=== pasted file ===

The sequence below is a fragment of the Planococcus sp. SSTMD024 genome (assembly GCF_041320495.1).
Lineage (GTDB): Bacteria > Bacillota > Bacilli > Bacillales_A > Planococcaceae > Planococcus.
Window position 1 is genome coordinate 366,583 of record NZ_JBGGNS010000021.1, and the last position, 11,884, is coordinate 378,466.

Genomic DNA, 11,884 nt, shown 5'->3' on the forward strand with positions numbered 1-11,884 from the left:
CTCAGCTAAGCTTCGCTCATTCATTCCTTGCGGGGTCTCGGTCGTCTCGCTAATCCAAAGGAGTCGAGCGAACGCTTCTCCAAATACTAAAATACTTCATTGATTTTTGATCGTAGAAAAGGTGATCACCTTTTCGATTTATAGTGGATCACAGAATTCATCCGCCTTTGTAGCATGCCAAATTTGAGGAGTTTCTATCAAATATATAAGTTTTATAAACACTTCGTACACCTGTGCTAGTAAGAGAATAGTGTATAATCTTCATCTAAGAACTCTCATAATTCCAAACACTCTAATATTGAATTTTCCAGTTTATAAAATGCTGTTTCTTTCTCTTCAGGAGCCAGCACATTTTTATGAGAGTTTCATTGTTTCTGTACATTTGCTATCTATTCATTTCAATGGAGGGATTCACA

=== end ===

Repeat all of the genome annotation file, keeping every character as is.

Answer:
The sequence below is a fragment of the Planococcus sp. SSTMD024 genome (assembly GCF_041320495.1).
Lineage (GTDB): Bacteria > Bacillota > Bacilli > Bacillales_A > Planococcaceae > Planococcus.
Window position 1 is genome coordinate 366,583 of record NZ_JBGGNS010000021.1, and the last position, 11,884, is coordinate 378,466.

Genomic DNA, 11,884 nt, shown 5'->3' on the forward strand with positions numbered 1-11,884 from the left:
CTCAGCTAAGCTTCGCTCATTCATTCCTTGCGGGGTCTCGGTCGTCTCGCTAATCCAAAGGAGTCGAGCGAACGCTTCTCCAAATACTAAAATACTTCATTGATTTTTGATCGTAGAAAAGGTGATCACCTTTTCGATTTATAGTGGATCACAGAATTCATCCGCCTTTGTAGCATGCCAAATTTGAGGAGTTTCTATCAAATATATAAGTTTTATAAACACTTCGTACACCTGTGCTAGTAAGAGAATAGTGTATAATCTTCATCTAAGAACTCTCATAATTCCAAACACTCTAATATTGAATTTTCCAGTTTATAAAATGCTGTTTCTTTCTCTTCAGGAGCCAGCACATTTTTATGAGAGTTTCATTGTTTCTGTACATTTGCTATCTATTCATTTCAATGGAGGGATTCACA